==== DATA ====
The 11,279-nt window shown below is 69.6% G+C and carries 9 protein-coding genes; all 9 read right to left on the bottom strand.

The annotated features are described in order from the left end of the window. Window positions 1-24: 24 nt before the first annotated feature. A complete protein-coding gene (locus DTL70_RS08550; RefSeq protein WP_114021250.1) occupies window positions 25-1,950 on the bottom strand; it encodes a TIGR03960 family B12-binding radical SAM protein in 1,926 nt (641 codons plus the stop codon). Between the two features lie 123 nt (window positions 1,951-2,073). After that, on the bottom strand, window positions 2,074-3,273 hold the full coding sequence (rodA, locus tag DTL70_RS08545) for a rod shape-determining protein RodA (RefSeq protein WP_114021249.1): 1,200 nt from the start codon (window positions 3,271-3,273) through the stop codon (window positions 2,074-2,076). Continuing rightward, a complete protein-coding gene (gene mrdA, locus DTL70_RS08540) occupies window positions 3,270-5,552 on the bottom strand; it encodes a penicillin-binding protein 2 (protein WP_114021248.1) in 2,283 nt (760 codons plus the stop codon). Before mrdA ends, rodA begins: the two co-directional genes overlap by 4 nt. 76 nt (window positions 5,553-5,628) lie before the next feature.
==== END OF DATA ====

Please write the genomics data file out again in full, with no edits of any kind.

The 11,279-nt window shown below is 69.6% G+C and carries 9 protein-coding genes; all 9 read right to left on the bottom strand.

The annotated features are described in order from the left end of the window. Window positions 1-24: 24 nt before the first annotated feature. A complete protein-coding gene (locus DTL70_RS08550; RefSeq protein WP_114021250.1) occupies window positions 25-1,950 on the bottom strand; it encodes a TIGR03960 family B12-binding radical SAM protein in 1,926 nt (641 codons plus the stop codon). Between the two features lie 123 nt (window positions 1,951-2,073). After that, on the bottom strand, window positions 2,074-3,273 hold the full coding sequence (rodA, locus tag DTL70_RS08545) for a rod shape-determining protein RodA (RefSeq protein WP_114021249.1): 1,200 nt from the start codon (window positions 3,271-3,273) through the stop codon (window positions 2,074-2,076). Continuing rightward, a complete protein-coding gene (gene mrdA, locus DTL70_RS08540) occupies window positions 3,270-5,552 on the bottom strand; it encodes a penicillin-binding protein 2 (protein WP_114021248.1) in 2,283 nt (760 codons plus the stop codon). Before mrdA ends, rodA begins: the two co-directional genes overlap by 4 nt. 76 nt (window positions 5,553-5,628) lie before the next feature.